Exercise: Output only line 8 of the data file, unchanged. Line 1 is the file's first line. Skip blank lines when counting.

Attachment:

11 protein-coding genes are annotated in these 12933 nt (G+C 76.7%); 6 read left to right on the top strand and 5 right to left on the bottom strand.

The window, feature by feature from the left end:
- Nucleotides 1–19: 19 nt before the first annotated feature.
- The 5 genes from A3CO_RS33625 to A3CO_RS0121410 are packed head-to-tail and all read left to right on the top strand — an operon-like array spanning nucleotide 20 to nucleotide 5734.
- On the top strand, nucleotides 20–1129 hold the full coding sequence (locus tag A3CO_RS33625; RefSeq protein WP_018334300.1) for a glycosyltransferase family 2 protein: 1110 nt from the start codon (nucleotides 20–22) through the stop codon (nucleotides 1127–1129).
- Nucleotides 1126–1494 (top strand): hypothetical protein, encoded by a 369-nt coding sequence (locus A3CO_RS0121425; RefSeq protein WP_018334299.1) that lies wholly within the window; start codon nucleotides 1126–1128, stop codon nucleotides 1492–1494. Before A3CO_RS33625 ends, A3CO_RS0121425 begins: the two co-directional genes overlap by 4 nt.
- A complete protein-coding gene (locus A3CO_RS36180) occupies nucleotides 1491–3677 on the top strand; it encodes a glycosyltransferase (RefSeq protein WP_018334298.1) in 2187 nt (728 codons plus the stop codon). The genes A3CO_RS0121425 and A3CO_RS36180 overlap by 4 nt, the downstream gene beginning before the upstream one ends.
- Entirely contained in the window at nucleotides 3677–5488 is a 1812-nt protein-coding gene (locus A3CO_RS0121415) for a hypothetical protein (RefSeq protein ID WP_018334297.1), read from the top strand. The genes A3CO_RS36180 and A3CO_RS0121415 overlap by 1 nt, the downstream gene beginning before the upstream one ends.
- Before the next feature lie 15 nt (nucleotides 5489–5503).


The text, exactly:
- Entirely contained in the window at nucleotides 3677–5488 is a 1812-nt protein-coding gene (locus A3CO_RS0121415) for a hypothetical protein (RefSeq protein ID WP_018334297.1), read from the top strand. The genes A3CO_RS36180 and A3CO_RS0121415 overlap by 1 nt, the downstream gene beginning before the upstream one ends.